The West’s meeting South Africa outside the UN, and for that matter in SA on the Namibian issue is a clear endorsement of South Africa’s legality over Namibia. By meeting the extended arm of South Africa through the Turnhalle, the West wants to give alternatives where there are no alternatives, and they thus deserve the strongest condemnation. Your attempt is to be seen as endorsing the Turnhalle’s ethnic obsession, thus dividing and weakening the Namibian people’s bargaining power.

At our last meeting with you we indicated that as long as SWAPO was geographically divided there would be no stand on your initiative. What have you done to make this meeting possible? We believe that it is convenient for you to meet the leadership here and outside, for it would seem easy for you to divide SWAPO between external and internal. Or are you not interested in having our response? If you are prepared to go ahead without SWAPO you should also be prepared to face the unavoidable consequences.

Nothing outside Resolution 385 of the Security Council is acceptable to SWAPO. Empowering the SA State President to rule Namibia by proclamation and the appointment of an Administrator General does not fall within the provisions of Resolution 385. And thus SWAPO rejects it. South Africa has no right to prescribe what the Namibian people do; she’s merely a colonial power to vacate Namibia to make room for a people’s government in Namibia. The Cape Town talks are an evasion of Res. 385 and deserve the total condemnation of SWAPO and thus the people of Namibia.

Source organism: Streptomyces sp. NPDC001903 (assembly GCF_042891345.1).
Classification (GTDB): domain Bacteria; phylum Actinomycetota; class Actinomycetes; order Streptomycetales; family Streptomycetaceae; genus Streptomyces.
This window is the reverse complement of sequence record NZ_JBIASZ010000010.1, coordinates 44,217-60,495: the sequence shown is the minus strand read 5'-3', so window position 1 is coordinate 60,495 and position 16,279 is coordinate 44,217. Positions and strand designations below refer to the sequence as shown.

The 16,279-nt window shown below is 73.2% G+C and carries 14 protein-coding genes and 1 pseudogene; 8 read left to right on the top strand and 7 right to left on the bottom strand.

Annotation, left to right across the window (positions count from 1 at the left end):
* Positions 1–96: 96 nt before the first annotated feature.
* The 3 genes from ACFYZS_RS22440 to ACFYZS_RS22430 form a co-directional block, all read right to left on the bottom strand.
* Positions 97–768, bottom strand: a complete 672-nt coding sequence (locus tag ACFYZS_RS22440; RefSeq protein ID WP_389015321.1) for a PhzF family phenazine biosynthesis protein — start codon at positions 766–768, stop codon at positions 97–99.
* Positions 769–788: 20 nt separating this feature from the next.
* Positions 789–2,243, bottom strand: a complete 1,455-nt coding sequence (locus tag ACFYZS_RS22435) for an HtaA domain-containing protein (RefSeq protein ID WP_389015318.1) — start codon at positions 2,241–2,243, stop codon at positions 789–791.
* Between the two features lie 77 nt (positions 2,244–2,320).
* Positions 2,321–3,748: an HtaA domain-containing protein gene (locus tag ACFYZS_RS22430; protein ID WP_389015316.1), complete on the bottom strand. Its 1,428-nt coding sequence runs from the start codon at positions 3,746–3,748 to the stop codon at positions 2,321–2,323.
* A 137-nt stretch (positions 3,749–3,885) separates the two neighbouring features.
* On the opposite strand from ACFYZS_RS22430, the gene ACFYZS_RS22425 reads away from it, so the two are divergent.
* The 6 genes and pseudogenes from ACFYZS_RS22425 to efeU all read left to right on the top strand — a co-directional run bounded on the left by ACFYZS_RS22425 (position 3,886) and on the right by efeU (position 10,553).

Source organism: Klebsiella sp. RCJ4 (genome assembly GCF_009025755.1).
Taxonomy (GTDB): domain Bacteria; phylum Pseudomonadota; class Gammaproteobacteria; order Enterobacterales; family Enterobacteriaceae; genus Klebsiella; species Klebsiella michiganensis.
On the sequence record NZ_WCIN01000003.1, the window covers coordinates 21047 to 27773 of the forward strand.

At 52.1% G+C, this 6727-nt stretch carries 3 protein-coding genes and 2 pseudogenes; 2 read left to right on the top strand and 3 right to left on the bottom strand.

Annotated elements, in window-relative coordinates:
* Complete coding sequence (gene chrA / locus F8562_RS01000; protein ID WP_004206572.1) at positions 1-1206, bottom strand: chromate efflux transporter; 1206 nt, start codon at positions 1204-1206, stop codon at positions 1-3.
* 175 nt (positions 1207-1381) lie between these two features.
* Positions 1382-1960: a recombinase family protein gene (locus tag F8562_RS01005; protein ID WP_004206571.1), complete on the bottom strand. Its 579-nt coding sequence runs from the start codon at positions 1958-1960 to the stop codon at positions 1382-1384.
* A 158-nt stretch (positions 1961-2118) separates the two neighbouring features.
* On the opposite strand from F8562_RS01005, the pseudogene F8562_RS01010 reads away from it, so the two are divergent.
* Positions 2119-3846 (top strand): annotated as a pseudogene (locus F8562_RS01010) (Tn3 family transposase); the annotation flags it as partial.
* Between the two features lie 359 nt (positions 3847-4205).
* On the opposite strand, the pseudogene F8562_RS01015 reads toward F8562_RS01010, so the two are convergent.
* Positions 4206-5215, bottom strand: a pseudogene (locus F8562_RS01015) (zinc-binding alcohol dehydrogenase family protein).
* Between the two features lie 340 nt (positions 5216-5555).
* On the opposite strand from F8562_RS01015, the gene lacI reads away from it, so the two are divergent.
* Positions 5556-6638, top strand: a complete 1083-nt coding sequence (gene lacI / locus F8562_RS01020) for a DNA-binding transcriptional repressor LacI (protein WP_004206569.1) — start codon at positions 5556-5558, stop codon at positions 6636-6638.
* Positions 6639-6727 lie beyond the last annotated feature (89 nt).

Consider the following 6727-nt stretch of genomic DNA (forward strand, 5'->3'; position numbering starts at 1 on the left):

There is a war between South Africa and SWAPO. Any decision taken between the West and SA, who are partners in exploiting Namibia, is null and void as long as no agreement has been reached between South Africa and SWAPO—the parties at war. The West is sustaining South Africa militarily and economically; their talks are thus an attempt to undermine the people’s struggle.

SWAPO is prepared take part in open national elections for a constituent assembly under the supervision and control of the United Nations, in accordance with Res. 385.

If SA does not want to leave Namibia peacefully, SWAPO, and thus the Namibian people, will intensify the struggle at all levels to overthrow the SA regime or any other regime installed against the will of the Namibian people. SWAPO reserves the right to call from support from all peace- and freedom-loving people of the world.

It should be clear to all that the inalienable right of the Namibian people for independence is not negotiable at all.

SIGNED:

D. TJONGARERO, ACTING NATIONAL CHAIRMAN

ORIGINAL SCAN PDF

It appears your Web browser is not configured to display PDF files. No worries, just click here to download the PDF file.

Click here to view the PDF file in a new window.

PDFs cannot be printed inline in the page. To print a PDF, you must first download the file and open it in a PDF viewer.